Another assumption that the author of Hebrews uses to interpret the work of Christ is the assumption that there are type-antitype (latent-patent) relationships between Christ and the people/institutions/events in the OT. Therefore, the one must be interpreted and understood in light of the other. In other words, he interprets the significance of the sanctuary and the sacrifices in the light of Christ and his work. And in turn he understands the deep significance of Christ’s redeeming work in light of the purpose and function of the OT sanctuary and sacrifices.
Both assumptions helped produce the author’s interpretation of Christ’s work that we read in 9:24‒28. On the horizontal plane (moving between OT sanctuary and Christ), the sacrifices foreshadowed Christ’s sacrifice on the cross (10:1‒2). The author explains that Christ’s sacrifice is much superior to those offered by OT priests. Unlike them, he put away sin once and for all by the sacrifice of himself (vv. 25‒26). The OT sacrifices only hinted at the fullness of what was to come in Christ. The OT sacrifices or sanctuary are no longer needed. Christ has dealt with sin once and for all.
But the author also looks at the work of Christ along the vertical plane (moving between heaven and earth). First, he reminds us that the earthly sanctuary was to be built according to the pattern God showed Moses and later on, Solomon (Heb 8:5; cf., Ex 25:8‒9, 40; 1 Chron 28:19; Acts 7:44). More importantly, it was from the heavens themselves that Yhwh came down and was actually present in the earthly sanctuary. Yhwh’s Presence and promise made his sanctuary more than just another worship place or earthly dwelling. The ark was both the throne and the footstool of Yhwh (Ps 99:1‒5). Here is where Israel could find their gracious and forgiving God. God had come down and “allowed himself to be found” (Ps 46) here as in no other place. Throughout the pages of the OT, we read about many other occasions when God came down from the heavens and visited his people. This was all preparation for the coming of Christ, God himself, who “made his tent” (Jn 1:14) among us and who is the “high priest of a better covenant” as the author of Hebrews says (Heb 7‒8).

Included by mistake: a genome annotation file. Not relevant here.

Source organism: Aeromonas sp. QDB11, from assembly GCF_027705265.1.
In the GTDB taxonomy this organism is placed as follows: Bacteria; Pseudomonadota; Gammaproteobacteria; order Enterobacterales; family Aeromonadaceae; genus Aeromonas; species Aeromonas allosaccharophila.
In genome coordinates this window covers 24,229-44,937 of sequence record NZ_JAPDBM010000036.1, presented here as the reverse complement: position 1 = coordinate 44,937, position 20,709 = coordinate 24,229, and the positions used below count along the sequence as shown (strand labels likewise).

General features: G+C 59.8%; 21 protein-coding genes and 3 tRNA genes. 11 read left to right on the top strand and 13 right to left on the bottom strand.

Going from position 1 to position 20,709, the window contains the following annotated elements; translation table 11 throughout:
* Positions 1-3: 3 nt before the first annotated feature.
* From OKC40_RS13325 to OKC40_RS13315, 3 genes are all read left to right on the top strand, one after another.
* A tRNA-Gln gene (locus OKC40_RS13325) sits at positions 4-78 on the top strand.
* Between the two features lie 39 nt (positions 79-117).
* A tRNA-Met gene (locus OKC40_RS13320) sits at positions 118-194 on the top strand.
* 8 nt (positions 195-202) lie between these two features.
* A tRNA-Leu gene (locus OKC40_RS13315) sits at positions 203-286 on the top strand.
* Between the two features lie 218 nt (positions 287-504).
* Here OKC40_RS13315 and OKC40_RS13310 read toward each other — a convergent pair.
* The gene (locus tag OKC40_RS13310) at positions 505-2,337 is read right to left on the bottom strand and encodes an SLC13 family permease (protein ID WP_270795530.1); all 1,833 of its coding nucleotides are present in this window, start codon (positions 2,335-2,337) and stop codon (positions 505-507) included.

As the text reminds us, this high priest does not continually go in and out of the earthly sanctuary, but has entered into heaven itself to appear continually in the presence of God on our behalf (9:24). (The high priest who came down from heaven has returned to heaven and remains in that temple for us.)
Now, as the text says, we are waiting for Christ to come again and save us (9:28). Again, at that time, the parallel realities, the earthly and the heavenly, will merge as they were before that fall.
But what happens in the meantime, to those of us who live in the “end of the ages” (9:26), while we wait for the Son to appear again? Truly, God does not leave us alone, but in the means of Grace, for example, he is constantly “coming down” to minister to us. He is truly present in word and sacrament assuring us of his word of forgiveness and salvation. Before he went back to the one who sent him, Jesus promised to send his Spirit to guide us in the truth and bring forth his fruits in us (Jn 14:25‒26; 16:5‒15; Gal 5:22‒25). Paul says that our bodies are “members of Christ” and “temples of the Holy Spirit” (1 Cor 6:15, 19), and the church is “the body of Christ” (1 Cor 12). This metaphor ought to be taken seriously in the meantime as we await Christ’s return.
¹ For the ideas on vertical typology summarized in this study, I am indebted to notes from a presentation given by my former teacher, Dr. Horace Hummel.